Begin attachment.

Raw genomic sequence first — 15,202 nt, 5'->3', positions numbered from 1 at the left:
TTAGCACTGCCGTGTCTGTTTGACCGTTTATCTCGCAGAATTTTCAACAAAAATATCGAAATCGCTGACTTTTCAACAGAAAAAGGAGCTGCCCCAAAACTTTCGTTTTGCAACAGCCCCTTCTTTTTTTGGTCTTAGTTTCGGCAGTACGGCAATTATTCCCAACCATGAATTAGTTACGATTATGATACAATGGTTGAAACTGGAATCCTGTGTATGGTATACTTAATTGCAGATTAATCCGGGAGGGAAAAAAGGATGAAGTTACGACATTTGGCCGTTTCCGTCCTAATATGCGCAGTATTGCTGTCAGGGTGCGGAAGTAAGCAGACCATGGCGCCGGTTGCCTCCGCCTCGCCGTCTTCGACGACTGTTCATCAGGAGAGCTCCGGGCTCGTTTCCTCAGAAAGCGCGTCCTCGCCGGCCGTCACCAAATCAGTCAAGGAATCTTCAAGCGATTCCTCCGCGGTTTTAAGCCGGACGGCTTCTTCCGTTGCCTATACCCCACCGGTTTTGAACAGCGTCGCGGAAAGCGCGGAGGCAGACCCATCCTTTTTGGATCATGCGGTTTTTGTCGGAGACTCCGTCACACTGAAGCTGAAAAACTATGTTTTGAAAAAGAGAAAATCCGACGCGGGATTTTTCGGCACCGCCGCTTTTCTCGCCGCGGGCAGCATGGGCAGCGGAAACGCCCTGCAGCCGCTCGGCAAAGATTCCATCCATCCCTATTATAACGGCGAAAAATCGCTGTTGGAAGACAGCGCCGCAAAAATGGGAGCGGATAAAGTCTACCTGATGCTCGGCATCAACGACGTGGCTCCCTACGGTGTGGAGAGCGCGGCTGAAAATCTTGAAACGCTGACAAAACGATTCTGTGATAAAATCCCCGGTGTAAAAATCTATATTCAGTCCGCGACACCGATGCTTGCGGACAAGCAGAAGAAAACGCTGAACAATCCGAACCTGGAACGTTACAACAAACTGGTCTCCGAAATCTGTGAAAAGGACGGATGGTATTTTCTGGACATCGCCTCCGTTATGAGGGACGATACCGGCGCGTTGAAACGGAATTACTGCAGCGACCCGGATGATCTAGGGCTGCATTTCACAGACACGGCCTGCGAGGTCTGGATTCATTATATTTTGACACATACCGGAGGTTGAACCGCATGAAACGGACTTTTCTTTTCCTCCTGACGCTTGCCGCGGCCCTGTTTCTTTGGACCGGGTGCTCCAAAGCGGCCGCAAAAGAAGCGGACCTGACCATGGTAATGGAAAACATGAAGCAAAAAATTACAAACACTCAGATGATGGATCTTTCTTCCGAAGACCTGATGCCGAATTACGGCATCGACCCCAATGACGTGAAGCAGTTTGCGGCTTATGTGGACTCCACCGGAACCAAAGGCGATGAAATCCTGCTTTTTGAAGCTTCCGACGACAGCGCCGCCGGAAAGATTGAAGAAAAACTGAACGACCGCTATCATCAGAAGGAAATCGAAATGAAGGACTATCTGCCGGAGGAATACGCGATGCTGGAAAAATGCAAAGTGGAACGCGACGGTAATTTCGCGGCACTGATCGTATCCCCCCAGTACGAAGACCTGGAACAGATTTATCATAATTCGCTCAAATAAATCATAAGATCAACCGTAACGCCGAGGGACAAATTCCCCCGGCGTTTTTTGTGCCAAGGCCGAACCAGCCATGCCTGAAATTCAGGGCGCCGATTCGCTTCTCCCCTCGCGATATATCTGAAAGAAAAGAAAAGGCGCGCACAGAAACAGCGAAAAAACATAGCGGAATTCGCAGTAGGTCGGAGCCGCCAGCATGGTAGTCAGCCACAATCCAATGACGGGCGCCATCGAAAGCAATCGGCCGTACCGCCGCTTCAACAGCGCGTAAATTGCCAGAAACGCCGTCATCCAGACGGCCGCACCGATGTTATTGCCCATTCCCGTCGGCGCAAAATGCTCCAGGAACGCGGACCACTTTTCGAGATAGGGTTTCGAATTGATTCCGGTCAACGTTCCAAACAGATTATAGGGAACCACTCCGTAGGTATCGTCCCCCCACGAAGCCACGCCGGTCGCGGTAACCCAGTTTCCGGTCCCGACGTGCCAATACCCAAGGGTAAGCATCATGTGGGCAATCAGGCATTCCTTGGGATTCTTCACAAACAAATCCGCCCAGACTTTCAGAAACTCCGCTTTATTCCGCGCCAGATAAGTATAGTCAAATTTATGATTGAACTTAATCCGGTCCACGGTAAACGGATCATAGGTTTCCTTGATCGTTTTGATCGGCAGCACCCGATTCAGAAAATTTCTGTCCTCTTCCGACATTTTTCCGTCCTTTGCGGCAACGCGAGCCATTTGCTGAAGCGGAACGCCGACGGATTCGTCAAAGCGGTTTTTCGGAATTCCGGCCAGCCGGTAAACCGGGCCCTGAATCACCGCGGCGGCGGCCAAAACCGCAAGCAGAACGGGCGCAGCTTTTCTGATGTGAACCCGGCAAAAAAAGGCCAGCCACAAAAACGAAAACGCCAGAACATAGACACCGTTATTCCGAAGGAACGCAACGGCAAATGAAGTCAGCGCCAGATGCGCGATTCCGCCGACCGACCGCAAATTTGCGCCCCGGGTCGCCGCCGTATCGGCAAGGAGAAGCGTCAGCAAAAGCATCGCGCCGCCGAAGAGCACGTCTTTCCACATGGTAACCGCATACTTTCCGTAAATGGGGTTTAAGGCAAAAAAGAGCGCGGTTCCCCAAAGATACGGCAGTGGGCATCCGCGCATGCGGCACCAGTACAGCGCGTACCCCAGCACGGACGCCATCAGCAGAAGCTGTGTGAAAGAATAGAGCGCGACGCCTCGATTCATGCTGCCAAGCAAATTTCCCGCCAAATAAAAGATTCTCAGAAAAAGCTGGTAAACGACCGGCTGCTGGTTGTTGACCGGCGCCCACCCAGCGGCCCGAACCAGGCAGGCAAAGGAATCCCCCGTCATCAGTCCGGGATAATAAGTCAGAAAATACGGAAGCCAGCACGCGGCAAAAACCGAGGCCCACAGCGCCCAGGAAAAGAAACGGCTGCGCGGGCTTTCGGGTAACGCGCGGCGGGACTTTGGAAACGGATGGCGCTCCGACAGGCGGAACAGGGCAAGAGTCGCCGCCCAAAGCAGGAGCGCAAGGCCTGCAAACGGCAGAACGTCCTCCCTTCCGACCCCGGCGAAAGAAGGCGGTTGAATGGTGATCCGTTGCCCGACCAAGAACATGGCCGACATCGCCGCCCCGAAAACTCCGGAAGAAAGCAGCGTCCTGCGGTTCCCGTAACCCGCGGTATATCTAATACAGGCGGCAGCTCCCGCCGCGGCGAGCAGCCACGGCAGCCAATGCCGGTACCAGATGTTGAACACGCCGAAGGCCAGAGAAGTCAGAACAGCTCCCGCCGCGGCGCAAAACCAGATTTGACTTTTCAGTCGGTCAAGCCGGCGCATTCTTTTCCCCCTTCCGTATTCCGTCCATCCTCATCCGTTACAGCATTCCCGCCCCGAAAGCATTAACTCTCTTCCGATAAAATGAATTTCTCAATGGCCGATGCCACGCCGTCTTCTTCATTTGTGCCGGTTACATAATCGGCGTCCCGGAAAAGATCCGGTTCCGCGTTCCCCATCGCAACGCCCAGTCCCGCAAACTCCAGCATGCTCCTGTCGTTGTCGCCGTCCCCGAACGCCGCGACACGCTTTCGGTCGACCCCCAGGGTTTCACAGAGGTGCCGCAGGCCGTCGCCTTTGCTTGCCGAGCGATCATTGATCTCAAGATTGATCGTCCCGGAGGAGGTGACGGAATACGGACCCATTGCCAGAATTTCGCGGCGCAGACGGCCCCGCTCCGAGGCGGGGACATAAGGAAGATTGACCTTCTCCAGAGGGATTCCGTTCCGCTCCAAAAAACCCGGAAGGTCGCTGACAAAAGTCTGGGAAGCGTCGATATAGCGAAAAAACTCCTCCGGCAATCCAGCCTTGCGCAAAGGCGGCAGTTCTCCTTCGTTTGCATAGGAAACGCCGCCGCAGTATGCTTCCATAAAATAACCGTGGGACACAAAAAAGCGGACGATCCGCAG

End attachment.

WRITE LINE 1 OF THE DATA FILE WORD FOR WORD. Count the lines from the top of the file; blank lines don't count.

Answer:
Raw genomic sequence first — 15,202 nt, 5'->3', positions numbered from 1 at the left: